Are My Vermont Workers’ Compensation Benefits Taxable?

Questions to Ask A Workers' Compensation Lawyer
tax day is april 15, 2024

At tax season, clients often ask us if they have to pay taxes on money they got from workers’ compensation benefits, a personal injury settlement, or Social Security disability payments.

The short answer is: in Vermont, you do not have to pay tax on workers’ compensation payments or personal injury settlements, but Social Security disability payments are taxed. Our attorneys explain below how an injury or disability payment could affect your tax return.

Be sure to talk to a tax specialist if you have any specific questions or concerns. See our blog post on free tax help for more information.

Are workers’ compensation payments taxed?

Money can be tight after a work injury, but there is one bright spot: money you are paid from a workers’ compensation claim is not considered taxable income by the State of Vermont or the IRS. This means that you don’t owe any taxes on your weekly wage replacement checks or on a lump sum payment (if you decide to settle your claim).

Because workers’ compensation is not considered to be taxable income, you don’t need to include it on your tax return. You won’t get a W-2 for your workers’ compensation benefits and you don't need one to file your taxes. But keep in mind that workers' compensation money is considered unearned income, which means that it can affect your income eligibility for some Vermont tax credit programs, such as the Renter Credit and the Property Tax Credit.

Are personal injury settlements taxed?

Money that you get in a personal injury settlement is not taxable in Vermont. This money is meant to compensate you for personal losses from an injury by helping to cover your medical bills, lost wages, emotional distress, loss of earning capacity, and more. No part of your personal injury settlement or award will be taxed—not the expenses, not the fees, and not your settlement money. Note: In certain unusual situations, lost wage compensation can be taxable.

Are Social Security disability benefits taxed?

In Vermont, Social Security disability benefits are taxed, but not in the same way as most other income. The amount you owe depends on three factors:

  1. Do you have other sources of income? If you have a low income you likely won’t owe tax, but if you have other income that puts you over a certain threshold, then part of your Social Security disability benefits may be taxed. For more information, view the Social Security Administration’s Benefits Planner or talk to a tax specialist.
  2. Do your Social Security benefits cover more than one tax year? If you got a large, lump-sum check for retroactive benefits that cover more than one year, this might affect how much tax you pay. Consult with a tax specialist—such as a certified public accountant (CPA) or a lawyer who specializes in tax issues—to see if you will owe tax on any portion of that amount.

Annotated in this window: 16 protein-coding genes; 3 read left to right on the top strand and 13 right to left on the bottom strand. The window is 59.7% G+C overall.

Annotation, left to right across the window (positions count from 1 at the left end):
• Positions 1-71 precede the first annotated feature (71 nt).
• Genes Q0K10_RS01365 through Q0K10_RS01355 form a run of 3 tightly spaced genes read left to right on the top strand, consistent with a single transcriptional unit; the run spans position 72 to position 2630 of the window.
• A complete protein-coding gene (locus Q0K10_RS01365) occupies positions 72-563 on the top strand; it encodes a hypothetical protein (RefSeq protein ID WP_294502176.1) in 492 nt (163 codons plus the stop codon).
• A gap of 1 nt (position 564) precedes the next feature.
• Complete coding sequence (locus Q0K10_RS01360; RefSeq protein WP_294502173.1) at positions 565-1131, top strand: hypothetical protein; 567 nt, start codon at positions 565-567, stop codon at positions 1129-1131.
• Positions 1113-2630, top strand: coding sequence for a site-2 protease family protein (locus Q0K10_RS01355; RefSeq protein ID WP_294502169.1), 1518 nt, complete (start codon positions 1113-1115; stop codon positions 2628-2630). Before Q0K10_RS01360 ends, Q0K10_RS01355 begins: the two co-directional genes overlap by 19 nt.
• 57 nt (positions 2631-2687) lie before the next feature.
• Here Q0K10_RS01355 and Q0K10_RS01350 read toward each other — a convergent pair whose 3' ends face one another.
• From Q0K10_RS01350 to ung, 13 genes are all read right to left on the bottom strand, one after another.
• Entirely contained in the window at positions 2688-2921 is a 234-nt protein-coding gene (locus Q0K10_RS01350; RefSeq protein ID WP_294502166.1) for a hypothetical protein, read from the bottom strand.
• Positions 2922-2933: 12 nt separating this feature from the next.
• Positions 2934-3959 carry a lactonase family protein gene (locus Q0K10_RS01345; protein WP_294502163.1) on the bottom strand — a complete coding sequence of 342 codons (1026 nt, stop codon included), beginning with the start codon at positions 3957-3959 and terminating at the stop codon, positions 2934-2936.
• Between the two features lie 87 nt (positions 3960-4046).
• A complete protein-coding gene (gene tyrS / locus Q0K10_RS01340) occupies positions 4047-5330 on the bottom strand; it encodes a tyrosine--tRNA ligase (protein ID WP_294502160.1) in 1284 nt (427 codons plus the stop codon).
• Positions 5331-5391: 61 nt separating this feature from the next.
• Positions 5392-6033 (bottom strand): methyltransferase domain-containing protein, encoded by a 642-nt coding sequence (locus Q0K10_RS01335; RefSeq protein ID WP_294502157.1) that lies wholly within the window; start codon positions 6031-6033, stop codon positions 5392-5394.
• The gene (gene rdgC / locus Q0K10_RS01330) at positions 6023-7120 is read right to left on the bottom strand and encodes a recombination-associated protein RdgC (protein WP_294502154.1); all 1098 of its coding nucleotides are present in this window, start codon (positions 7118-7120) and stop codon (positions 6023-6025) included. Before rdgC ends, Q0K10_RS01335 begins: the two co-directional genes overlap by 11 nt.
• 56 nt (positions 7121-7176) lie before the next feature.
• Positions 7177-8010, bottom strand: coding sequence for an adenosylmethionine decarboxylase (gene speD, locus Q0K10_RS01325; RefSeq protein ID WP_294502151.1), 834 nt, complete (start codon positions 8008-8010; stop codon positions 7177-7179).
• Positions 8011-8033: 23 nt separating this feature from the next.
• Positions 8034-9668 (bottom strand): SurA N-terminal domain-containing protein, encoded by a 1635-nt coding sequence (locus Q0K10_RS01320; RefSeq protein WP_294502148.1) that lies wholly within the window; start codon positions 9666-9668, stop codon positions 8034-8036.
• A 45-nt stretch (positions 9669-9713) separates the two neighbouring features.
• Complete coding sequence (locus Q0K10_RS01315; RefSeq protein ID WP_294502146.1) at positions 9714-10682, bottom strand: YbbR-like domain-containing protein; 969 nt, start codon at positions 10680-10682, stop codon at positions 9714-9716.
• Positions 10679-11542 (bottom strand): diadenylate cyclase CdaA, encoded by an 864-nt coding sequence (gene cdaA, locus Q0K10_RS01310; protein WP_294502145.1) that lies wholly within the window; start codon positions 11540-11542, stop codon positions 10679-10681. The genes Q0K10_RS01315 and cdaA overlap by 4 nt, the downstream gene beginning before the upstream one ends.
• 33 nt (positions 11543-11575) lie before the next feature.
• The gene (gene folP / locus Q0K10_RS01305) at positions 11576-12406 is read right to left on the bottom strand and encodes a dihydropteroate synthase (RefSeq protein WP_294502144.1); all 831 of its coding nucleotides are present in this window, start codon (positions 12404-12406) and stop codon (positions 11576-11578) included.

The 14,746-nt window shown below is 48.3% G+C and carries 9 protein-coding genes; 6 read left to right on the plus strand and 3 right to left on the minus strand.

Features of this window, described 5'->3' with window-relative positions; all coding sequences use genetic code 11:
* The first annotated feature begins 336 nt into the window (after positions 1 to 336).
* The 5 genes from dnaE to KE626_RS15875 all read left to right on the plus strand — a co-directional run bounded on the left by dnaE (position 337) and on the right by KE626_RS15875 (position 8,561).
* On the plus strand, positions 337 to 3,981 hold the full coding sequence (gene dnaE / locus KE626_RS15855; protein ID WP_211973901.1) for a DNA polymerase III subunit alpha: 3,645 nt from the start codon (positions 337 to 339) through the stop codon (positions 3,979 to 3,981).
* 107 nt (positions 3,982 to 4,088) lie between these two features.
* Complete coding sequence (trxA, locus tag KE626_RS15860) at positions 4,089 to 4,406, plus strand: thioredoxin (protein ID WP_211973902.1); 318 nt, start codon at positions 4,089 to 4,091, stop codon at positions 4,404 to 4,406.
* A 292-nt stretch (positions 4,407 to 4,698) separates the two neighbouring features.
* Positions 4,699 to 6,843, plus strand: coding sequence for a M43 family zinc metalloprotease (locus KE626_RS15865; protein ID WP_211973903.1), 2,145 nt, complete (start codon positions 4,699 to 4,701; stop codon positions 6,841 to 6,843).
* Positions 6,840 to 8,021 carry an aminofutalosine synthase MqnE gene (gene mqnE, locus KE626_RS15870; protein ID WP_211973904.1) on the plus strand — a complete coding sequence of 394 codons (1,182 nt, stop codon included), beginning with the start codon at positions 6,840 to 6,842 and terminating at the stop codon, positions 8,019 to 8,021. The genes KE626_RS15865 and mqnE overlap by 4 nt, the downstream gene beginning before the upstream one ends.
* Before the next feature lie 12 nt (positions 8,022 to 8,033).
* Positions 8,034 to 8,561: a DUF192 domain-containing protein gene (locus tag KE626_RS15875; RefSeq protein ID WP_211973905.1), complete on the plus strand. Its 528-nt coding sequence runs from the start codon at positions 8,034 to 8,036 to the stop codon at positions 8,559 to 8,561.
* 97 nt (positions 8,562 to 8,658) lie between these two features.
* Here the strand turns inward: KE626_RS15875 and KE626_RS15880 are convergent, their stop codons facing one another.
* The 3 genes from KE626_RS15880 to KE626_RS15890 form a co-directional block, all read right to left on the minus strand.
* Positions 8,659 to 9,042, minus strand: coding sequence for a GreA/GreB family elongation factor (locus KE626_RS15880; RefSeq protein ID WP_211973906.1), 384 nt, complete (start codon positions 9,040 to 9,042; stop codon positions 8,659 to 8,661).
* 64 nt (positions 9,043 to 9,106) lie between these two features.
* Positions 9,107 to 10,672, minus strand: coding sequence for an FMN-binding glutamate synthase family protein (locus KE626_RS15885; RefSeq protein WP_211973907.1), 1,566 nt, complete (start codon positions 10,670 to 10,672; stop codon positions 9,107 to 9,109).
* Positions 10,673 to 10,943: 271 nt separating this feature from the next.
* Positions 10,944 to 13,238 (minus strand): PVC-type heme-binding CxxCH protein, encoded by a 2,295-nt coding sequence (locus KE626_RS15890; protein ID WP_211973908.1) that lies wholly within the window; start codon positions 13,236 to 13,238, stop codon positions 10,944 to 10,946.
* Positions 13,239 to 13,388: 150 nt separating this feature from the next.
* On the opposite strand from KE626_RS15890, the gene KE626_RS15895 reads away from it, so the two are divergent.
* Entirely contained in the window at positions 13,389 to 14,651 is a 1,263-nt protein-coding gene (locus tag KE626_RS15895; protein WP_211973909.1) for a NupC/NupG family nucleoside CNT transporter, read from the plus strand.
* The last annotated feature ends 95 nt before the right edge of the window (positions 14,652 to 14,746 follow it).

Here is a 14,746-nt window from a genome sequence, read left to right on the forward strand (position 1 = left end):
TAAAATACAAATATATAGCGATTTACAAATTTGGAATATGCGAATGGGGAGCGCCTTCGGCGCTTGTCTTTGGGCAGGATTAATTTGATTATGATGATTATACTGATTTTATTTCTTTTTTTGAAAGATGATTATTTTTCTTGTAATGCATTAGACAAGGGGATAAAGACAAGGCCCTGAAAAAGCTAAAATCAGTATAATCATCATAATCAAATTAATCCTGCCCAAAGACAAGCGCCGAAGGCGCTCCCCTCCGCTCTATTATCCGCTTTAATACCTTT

3. Did you also get workers’ compensation benefits? See the section above on receiving both types of payments.

What if I get workers’ compensation benefits AND Social Security disability payments?

If you’re getting paid both workers’ compensation benefits and Social Security disability benefits (SSDI), your SSDI benefits might be reduced (offset) by the amount of your workers’ compensation payments. The offset amount could then be taxable.

In this situation, you might get a 1099 form from the Social Security Administration (SSA) that shows you owe taxes for money that the SSA never actually paid you because it was offset due to workers’ compensation payments. This is a harsh result but remember this: if the only “income” you had for tax purposes was the unearned SSDI, it may be below the threshold for paying state and federal taxes. It is important to check with a tax professional.

Dealing with two types of benefits (workers’ compensation and Social Security disability) is complicated. It's often helpful to talk to an attorney who understands both types of claims. At BFS, we have years of experience helping clients in this situation. We can help you structure your workers’ compensation settlement to minimize the offset and maximize the amount of money you get to keep.

Tax returns are due Monday, April 15, 2024, so don’t delay. If you are in any doubt about whether you owe tax on your workers’ compensation benefit payments, personal injury settlement, or Social Security disability benefits, contact a CPA, a tax attorney, or a free tax preparation service soon.

If you have questions about filing a workers’ compensation or personal injury claim, call or text us at 802-455-9141 to schedule a free case evaluation today.